I have pretty strong abs, but I can’t do a roll up from the floor. I have been trying for years. What would be the reasons for this?
First, you need to understand your body position relative to the force that is challenging the motion. You’re only as “strong” as your body has been conditioned to be strong. Based on your question, you are positioned supine on the floor. Therefore from the floor position, the resistance is perpendicular, which makes the position against the resistance the GREATEST from the start position (supine). If your body has not been trained to react to this SPECIFIC demand, it will remain difficult. An interesting fact is in function, the body always seeks the path of least resistance. Most people, when supine on the floor, will roll to the side to get up, not “crunch” upward. In other words, the movement of spinal flexion from a supine position (roll up) is more unnatural to human function than natural. To have “strong” abdominals, we first must ask… strong for what? Strong for life function or strong for a roll up? If life function is your goal, then knowing the abdominals decelerate/accelerate the rib cage and pelvis in all planes of motion becomes paramount in deciding what movements to perform for optimal abdominal conditioning. However, if your goal is to perform a roll up for a specific reason, then you must condition the zone of transformation from supine to a motion of flexion. My first recommendation is to use a stability ball and, from a flexed posture, decelerate the spine into extension followed by an immediate flexion (zone of transformation). This will condition the “extension to flexion” motion of the spine to assist you in improving your goal function of a roll up from the floor. The concept here is simple: you need to decelerate before you accelerate, train the zone of transformation which means go opposite first and understand the specificity of body position relative to force application.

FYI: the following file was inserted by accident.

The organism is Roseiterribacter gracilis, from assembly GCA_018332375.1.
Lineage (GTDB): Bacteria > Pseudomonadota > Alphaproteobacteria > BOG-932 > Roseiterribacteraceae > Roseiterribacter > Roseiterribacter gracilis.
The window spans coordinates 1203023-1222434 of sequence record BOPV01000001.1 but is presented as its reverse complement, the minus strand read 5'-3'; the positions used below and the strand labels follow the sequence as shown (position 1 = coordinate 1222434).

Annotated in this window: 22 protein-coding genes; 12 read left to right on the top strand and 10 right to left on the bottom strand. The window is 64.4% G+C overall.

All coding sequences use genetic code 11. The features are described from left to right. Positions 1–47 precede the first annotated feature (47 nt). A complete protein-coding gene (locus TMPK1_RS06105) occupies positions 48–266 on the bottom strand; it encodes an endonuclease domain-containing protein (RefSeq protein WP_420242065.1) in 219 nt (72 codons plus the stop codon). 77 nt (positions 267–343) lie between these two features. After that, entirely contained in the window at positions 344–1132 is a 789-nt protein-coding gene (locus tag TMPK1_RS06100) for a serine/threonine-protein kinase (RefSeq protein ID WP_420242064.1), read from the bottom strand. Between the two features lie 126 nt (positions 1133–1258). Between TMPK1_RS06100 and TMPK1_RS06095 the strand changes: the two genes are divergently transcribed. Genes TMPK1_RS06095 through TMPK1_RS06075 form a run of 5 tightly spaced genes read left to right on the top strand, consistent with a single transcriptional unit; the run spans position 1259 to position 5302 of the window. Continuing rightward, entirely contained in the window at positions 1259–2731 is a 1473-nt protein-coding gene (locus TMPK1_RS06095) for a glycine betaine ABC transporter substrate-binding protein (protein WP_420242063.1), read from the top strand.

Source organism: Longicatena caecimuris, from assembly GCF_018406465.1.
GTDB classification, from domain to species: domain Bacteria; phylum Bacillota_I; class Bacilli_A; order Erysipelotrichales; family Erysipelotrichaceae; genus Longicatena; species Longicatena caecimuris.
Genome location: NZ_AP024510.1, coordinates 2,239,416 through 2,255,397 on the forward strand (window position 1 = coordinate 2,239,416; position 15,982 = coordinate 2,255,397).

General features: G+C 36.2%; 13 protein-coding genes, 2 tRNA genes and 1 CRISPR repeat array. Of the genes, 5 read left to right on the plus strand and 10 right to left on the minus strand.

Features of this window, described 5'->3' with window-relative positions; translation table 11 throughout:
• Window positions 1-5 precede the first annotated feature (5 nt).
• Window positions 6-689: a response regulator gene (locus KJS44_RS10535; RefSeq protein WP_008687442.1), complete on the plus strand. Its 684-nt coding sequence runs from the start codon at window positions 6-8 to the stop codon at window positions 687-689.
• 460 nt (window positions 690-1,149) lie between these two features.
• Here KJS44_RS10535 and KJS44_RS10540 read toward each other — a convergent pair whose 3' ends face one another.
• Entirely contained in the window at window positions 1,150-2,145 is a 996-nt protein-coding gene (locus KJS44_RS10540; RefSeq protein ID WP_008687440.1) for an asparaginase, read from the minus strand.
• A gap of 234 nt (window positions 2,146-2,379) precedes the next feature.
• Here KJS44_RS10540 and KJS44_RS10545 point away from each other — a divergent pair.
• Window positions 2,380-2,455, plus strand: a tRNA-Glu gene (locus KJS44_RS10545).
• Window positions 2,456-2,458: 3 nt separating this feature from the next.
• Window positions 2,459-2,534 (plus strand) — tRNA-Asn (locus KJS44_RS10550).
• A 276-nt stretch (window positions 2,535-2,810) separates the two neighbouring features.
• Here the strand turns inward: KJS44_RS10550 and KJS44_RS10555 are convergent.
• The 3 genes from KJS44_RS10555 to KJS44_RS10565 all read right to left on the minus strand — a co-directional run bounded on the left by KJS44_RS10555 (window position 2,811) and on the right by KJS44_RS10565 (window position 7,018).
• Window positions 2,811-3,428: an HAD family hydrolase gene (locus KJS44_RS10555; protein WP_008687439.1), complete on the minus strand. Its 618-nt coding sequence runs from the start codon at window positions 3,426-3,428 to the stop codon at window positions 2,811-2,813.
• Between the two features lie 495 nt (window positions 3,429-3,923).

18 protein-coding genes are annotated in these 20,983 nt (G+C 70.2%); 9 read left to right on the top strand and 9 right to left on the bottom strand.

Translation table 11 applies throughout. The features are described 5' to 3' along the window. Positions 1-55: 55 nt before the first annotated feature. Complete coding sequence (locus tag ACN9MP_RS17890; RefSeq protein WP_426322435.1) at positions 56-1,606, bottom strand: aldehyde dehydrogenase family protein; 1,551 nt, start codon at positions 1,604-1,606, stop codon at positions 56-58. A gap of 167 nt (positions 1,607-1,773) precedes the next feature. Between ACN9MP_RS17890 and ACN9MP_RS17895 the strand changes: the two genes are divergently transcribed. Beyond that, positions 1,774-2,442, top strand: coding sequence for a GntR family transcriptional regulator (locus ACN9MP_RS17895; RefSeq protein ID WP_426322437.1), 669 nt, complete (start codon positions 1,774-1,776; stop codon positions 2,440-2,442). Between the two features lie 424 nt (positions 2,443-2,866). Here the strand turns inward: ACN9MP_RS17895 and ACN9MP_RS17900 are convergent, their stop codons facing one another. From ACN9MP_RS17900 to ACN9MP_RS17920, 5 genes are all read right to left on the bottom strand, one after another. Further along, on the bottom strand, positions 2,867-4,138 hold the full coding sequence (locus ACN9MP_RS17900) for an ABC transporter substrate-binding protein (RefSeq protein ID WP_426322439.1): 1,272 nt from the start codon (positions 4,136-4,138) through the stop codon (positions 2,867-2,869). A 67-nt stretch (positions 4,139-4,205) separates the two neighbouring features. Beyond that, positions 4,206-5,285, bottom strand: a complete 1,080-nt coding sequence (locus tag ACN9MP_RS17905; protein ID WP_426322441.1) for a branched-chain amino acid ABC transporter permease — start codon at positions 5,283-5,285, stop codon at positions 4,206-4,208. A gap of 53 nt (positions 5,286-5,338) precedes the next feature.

For more about how to condition your abs, refer to Gary Gray’s Functional Video Digest on Abdominals.
Thanks for your question!